Darwin’s logical and analytical mindset led to what has now become a famous — or rather infamous — pros and cons list. Written on the pros column were things like “children” and “company”, but written on the cons column were “loss of time”, “[no] conversation of clever men at clubs”, and the more relatable “not forced to visit relatives”. His list led him to believe that marriage was the best option, and so he went to his father for advice and ended up going to his first cousin, Emma Wedgwood, to ask her to marry him, although he did not come around to formally propose.
6. Darwin lost 3 of his 10 children.
Charles Darwin and Emma Wedgwood had 10 children: William Erasmus, Anne Elizabeth, Mary Eleanor, Henrietta Emma, George Howrad, Elizabeth, Francis, Leonard, Horace and Charles. Both Mary Eleanor and Charles died in infancy, however, the death of Anne Elizabeth came when she was 10 years old, dealing a serious impact on Darwin. Annie, as she was known by her family, died of scarlet fever but it is believed that she may have suffered from tuberculosis.
7. Darwin had a complicated relationship with his faith.
From a young age, Darwin was exposed to a variety of religious beliefs and ways of thinking. His family had been traditionally nonconformist Unitarian Christians, but both his grandfather and his father were freethinkers, a way of thinking that rejects dogma and argues instead for other methods to reach beliefs. He was baptised under the Church of England and went even further as to enter into divinity school and later become an Anglican clergyman. Nevertheless, his faith wavered after witnessing the cruelty of slavery throughout his travels, and living the death of three of his children.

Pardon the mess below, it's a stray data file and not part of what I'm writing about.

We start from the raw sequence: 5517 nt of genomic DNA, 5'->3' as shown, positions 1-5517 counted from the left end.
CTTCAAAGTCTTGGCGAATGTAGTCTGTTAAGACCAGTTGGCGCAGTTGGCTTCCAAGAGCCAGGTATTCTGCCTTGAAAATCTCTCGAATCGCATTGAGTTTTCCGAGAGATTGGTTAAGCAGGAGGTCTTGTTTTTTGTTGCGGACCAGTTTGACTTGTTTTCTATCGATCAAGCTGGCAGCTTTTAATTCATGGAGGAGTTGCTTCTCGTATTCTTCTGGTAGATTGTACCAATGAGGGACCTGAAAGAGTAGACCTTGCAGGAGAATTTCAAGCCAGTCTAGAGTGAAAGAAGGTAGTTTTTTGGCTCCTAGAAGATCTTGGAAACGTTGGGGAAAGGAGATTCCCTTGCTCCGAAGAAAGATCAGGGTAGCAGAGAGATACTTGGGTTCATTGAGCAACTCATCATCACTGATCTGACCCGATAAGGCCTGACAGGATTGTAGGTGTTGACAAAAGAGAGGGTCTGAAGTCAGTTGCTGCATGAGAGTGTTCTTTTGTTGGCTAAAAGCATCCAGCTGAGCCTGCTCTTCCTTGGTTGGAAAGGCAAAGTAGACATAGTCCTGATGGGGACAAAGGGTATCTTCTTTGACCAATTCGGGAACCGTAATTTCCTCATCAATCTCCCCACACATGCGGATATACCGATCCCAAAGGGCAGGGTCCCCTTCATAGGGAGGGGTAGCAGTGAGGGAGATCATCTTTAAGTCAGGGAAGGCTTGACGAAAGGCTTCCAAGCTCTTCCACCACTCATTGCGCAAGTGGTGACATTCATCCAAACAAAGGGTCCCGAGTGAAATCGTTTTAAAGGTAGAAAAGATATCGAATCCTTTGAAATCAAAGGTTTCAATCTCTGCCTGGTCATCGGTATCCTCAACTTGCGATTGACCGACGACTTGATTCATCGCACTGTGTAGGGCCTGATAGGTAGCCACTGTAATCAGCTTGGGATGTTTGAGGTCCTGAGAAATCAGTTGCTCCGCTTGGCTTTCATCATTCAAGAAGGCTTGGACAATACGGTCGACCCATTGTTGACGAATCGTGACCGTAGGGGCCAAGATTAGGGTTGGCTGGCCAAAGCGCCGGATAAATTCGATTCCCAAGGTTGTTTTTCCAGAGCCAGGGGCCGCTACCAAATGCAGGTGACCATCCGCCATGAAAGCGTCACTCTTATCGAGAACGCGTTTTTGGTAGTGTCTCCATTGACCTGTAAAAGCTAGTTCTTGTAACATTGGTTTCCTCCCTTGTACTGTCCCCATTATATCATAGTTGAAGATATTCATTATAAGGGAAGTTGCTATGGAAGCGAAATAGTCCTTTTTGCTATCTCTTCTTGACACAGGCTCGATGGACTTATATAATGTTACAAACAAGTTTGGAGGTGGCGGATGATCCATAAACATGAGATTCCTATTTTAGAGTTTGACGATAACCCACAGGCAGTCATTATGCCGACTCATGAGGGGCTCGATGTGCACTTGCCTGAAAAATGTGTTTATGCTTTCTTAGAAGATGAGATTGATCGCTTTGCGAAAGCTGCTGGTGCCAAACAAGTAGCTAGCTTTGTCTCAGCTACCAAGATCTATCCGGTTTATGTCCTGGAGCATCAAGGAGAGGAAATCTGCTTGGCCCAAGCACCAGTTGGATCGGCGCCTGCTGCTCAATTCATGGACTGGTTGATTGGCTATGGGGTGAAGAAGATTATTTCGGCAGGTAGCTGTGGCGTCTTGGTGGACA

8. Darwin had a strict obsession with Backgammon.
Darwin led a very strict routine to reduce his pain caused by an unknown chronic illness. Within that strict routine, he and his wife played 1 or 2 games of backgammon daily. In his last years, his daily games of backgammon between 8 and 8:30 became essential to deal with his headaches, insomnia and exhaustion. Darwin even went as far as keeping score of each game he played with his wife.
9. Darwin’s last words were “I am not the least afraid of death”.
Darwin had become seriously ill in 1882, when he was diagnosed with coronary thrombosis, a condition he may have developed from Chagas disease, a parasitic disease caused by “Kissing Bugs” found in Latin America. In his final days, Darwin was nursed by his wife, Emma, and two of his children, Henrietta and Francis. When speaking to his wife for the last time, Darwin ushered his last reflection: “I am not the least afraid of death—remember what a good wife you have been to me—tell all my children to remember how good they have been to me”.
10. Darwin received an apology from the Church of England — only 126 years later.
After the publication of his book On the Origin of Species, Darwin was notoriously criticized by the Church of England. His theories challenged the religious belief of creationism, which had been the dogmatic teaching of Christianity for centuries. An essay written in 2008 by senior Anglican, Rev. Dr. Malcolm Brown, stated that “the Church of England owes you [Darwin] an apology for misunderstanding you”. Despite his strained relationship with the church, he was ultimately buried in Westminster Abbey, alongside other renowned scientists such as Isaac Newton, and more recently, Stephen Hawking.